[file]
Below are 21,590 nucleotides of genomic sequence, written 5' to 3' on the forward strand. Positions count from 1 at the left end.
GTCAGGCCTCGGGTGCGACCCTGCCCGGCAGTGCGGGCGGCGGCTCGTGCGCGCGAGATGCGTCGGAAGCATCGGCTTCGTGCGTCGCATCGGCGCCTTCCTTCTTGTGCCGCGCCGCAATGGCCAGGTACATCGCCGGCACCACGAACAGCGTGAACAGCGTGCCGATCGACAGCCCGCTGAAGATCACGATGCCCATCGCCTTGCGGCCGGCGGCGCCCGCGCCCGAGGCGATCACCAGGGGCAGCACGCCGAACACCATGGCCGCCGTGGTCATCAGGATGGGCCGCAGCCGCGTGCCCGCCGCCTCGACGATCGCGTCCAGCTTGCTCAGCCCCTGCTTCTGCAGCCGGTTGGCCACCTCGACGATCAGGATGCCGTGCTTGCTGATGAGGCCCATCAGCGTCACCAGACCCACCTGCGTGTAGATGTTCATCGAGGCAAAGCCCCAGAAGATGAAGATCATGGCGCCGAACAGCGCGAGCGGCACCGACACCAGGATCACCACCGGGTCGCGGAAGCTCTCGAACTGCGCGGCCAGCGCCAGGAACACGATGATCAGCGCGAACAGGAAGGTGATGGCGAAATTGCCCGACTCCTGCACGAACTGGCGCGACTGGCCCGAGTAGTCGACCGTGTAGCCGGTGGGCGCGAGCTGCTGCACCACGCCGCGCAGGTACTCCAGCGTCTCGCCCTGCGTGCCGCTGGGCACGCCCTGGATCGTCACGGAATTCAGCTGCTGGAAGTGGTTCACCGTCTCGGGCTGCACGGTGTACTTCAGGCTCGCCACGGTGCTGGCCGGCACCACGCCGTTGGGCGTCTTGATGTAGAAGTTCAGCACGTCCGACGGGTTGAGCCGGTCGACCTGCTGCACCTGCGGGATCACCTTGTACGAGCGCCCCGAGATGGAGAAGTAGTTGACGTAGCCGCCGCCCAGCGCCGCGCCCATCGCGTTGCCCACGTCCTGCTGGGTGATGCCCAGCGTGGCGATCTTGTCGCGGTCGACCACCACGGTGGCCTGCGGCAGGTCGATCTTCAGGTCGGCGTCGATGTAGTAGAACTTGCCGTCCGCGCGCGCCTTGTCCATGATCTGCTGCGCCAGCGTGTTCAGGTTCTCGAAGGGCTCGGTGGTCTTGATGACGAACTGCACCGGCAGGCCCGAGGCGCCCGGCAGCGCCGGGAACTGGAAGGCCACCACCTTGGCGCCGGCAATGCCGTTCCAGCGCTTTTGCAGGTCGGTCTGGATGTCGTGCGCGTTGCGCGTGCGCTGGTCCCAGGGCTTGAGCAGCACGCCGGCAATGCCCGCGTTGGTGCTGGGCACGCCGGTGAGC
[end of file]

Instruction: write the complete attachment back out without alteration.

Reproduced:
Below are 21,590 nucleotides of genomic sequence, written 5' to 3' on the forward strand. Positions count from 1 at the left end.
GTCAGGCCTCGGGTGCGACCCTGCCCGGCAGTGCGGGCGGCGGCTCGTGCGCGCGAGATGCGTCGGAAGCATCGGCTTCGTGCGTCGCATCGGCGCCTTCCTTCTTGTGCCGCGCCGCAATGGCCAGGTACATCGCCGGCACCACGAACAGCGTGAACAGCGTGCCGATCGACAGCCCGCTGAAGATCACGATGCCCATCGCCTTGCGGCCGGCGGCGCCCGCGCCCGAGGCGATCACCAGGGGCAGCACGCCGAACACCATGGCCGCCGTGGTCATCAGGATGGGCCGCAGCCGCGTGCCCGCCGCCTCGACGATCGCGTCCAGCTTGCTCAGCCCCTGCTTCTGCAGCCGGTTGGCCACCTCGACGATCAGGATGCCGTGCTTGCTGATGAGGCCCATCAGCGTCACCAGACCCACCTGCGTGTAGATGTTCATCGAGGCAAAGCCCCAGAAGATGAAGATCATGGCGCCGAACAGCGCGAGCGGCACCGACACCAGGATCACCACCGGGTCGCGGAAGCTCTCGAACTGCGCGGCCAGCGCCAGGAACACGATGATCAGCGCGAACAGGAAGGTGATGGCGAAATTGCCCGACTCCTGCACGAACTGGCGCGACTGGCCCGAGTAGTCGACCGTGTAGCCGGTGGGCGCGAGCTGCTGCACCACGCCGCGCAGGTACTCCAGCGTCTCGCCCTGCGTGCCGCTGGGCACGCCCTGGATCGTCACGGAATTCAGCTGCTGGAAGTGGTTCACCGTCTCGGGCTGCACGGTGTACTTCAGGCTCGCCACGGTGCTGGCCGGCACCACGCCGTTGGGCGTCTTGATGTAGAAGTTCAGCACGTCCGACGGGTTGAGCCGGTCGACCTGCTGCACCTGCGGGATCACCTTGTACGAGCGCCCCGAGATGGAGAAGTAGTTGACGTAGCCGCCGCCCAGCGCCGCGCCCATCGCGTTGCCCACGTCCTGCTGGGTGATGCCCAGCGTGGCGATCTTGTCGCGGTCGACCACCACGGTGGCCTGCGGCAGGTCGATCTTCAGGTCGGCGTCGATGTAGTAGAACTTGCCGTCCGCGCGCGCCTTGTCCATGATCTGCTGCGCCAGCGTGTTCAGGTTCTCGAAGGGCTCGGTGGTCTTGATGACGAACTGCACCGGCAGGCCCGAGGCGCCCGGCAGCGCCGGGAACTGGAAGGCCACCACCTTGGCGCCGGCAATGCCGTTCCAGCGCTTTTGCAGGTCGGTCTGGATGTCGTGCGCGTTGCGCGTGCGCTGGTCCCAGGGCTTGAGCAGCACGCCGGCAATGCCCGCGTTGGTGCTGGGCACGCCGGTGAGC